Schwalbe’s Procore System
I love running low pressure! It gives you great traction in every situation and an added level of small bump compliance.
I hate low pressure. Your tire deflects making steering imprecise, you are more likely to burp with tubeless or pinch with tubes and your suspension is slow to react, creating a spike and compromising small to medium-sized bump compliance. Low pressure feels great and feels awful at the same time.
Schwalbe thinks their Procore system gives all the advantages of high and low pressure tires while improving flat resistance despite allowing you to run a lighter tire than you might normally choose.
Procore debuted earlier in 2014 but it was shown as a dual valve system, necessitating a second drilling. Now the system can be filled from a single presta valve that inflates the inner and outer tires independently.
Procore was co-developed by Schwalbe and Syntace. The idea began with Syntace founder Jo Klieber as a way to allow your suspension to initiate before your tire bottoms out on the rim. This should mean better suspension performance in general and improved response for small to medium sized impacts. To achieve that Klieber envisioned a high pressure core inside your tubeless tire to allow the response of the tire to react in a more progressive fashion to an impact.
How does it work?
The core looks a lot like a road tire and it mounts inside your tubeless tire, but it’s not tubeless within tubeless. The inner tire requires a tube with the proprietary dual valve. The recommended pressure range for the core is from 58-87 psi (4 to 6 bar). The high pressure inner tire locks the outer tire’s bead to your rim which, according to Schwalbe, should eliminate burping. Another advantage is that the inner core allows you to run lower pressure in the outer tire for increased traction and small bump compliance, but without any of the usual low pressure disadvantages. Outer tire suggested range is 11.5 to 21.7 psi (0.8 – 1.5 bar).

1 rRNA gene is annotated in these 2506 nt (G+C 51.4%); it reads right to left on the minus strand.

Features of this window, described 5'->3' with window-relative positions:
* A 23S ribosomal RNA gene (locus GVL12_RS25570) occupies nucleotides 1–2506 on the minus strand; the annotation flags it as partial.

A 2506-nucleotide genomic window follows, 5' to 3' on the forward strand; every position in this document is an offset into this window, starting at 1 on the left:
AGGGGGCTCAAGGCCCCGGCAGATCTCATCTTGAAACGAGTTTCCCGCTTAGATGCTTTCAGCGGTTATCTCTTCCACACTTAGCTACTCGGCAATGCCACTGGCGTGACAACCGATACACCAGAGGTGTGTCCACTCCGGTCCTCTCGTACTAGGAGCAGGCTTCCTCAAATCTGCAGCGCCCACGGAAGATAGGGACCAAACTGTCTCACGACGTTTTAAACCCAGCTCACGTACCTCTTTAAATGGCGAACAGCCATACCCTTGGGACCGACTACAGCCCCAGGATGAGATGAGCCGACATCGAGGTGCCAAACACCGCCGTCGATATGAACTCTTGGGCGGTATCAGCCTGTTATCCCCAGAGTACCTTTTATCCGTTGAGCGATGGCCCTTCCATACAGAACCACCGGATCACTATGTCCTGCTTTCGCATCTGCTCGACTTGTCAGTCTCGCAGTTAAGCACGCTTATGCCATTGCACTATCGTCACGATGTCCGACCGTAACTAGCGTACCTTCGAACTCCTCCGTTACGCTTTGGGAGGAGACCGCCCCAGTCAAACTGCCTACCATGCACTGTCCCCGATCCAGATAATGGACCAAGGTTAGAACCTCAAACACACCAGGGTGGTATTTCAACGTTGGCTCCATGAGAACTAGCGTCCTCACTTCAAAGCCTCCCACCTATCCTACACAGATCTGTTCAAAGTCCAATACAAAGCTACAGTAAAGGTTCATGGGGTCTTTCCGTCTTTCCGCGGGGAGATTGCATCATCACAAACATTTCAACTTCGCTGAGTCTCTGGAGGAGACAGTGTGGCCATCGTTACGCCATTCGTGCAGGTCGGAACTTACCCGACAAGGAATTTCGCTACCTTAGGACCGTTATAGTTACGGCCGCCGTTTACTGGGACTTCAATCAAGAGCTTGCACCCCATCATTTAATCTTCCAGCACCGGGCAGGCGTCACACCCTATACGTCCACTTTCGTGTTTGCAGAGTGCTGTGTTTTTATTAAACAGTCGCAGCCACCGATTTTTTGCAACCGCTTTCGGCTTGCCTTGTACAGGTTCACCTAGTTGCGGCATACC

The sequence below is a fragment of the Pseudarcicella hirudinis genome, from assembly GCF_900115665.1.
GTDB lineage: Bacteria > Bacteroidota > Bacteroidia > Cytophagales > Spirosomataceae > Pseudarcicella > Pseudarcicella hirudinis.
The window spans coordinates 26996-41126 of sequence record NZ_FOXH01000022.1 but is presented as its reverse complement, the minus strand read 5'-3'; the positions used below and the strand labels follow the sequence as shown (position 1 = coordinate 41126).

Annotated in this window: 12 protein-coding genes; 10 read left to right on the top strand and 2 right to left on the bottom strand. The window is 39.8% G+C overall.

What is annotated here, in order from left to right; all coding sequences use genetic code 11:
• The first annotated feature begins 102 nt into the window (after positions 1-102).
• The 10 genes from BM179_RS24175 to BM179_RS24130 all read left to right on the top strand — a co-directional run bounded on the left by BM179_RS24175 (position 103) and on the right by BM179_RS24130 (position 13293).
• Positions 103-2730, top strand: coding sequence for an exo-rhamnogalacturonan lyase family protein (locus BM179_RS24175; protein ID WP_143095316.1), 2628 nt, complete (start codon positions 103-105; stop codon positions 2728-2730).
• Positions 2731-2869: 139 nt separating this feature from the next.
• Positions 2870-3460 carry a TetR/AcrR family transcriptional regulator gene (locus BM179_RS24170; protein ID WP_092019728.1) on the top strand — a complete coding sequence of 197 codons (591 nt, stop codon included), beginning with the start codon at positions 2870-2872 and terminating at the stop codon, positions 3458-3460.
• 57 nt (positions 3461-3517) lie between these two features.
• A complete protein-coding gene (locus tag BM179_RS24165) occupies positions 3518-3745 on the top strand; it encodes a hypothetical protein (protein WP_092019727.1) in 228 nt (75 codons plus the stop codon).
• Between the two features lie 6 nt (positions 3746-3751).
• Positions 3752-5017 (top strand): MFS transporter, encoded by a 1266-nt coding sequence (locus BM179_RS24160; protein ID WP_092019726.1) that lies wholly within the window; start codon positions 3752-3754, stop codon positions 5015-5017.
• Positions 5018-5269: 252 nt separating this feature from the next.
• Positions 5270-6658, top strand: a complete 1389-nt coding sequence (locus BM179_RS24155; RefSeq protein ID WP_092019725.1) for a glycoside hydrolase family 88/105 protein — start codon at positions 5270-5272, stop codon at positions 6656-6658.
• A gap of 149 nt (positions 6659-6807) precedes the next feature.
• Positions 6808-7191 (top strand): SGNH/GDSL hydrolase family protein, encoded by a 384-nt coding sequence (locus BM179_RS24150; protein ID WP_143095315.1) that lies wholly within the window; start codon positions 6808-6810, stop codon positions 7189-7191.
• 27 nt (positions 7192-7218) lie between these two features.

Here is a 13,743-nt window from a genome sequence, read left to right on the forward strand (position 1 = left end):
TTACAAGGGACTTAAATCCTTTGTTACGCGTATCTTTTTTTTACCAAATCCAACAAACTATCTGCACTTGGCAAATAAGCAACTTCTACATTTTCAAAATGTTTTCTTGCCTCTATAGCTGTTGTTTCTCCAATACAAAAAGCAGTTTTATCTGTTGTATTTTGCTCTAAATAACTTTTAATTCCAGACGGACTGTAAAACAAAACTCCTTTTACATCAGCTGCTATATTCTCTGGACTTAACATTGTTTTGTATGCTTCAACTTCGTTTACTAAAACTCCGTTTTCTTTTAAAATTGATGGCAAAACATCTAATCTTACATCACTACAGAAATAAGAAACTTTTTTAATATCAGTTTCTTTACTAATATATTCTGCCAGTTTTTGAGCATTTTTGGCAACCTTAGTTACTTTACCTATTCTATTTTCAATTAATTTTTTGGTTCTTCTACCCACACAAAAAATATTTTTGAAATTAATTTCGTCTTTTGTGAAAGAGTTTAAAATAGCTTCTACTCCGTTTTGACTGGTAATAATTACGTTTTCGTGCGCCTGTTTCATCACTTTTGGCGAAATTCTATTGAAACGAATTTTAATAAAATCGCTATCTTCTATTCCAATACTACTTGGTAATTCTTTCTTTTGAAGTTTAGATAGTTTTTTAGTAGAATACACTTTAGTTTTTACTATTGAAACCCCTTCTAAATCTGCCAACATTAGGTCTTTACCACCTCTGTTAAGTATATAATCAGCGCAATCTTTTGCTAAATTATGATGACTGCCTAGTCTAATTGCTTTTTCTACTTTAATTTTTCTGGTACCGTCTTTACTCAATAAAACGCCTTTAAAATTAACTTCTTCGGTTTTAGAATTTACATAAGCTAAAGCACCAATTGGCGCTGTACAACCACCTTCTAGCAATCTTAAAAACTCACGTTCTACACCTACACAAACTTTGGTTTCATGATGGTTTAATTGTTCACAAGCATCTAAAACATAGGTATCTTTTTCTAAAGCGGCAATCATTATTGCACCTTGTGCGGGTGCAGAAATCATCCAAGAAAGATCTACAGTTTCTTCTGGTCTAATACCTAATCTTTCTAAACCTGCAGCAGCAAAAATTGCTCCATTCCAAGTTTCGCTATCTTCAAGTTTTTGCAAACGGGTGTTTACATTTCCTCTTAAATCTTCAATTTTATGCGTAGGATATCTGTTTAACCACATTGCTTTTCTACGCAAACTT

Schwalbe tells us you can continue to ride the system if you lose pressure in the outer tire, allowing racers to finish their event, and the rest of us to get home without a repair. The high pressure core should also protect your rim from dents and, as mentioned earlier, enhance suspension response and performance.
The system weighs 200 grams per wheel but it should allow you to use a lighter tire, erasing some if not all of that deficit. It also costs money sadly. The Procore kit for two wheels includes everything you need for the conversion including sealant for the inner tire, special tire levers for the install, inner tires, dual valves and rim tape. You’ll still need outer tires of course, and the system will work with any tubeless tire and rim combo as long as the rim is at least 23mm wide. Eventually individual components will be sold in case you need to replace only a part of the system.
Schwalbe hopes to have Procore in shops by December in all three major wheel sizes. The US price is said to be in the neighbourhood of $200 and £180 in the UK. No word yet on Canadian pricing.
If the Procore system does everything it purports to do I will be the first in line to convert my bikes. You?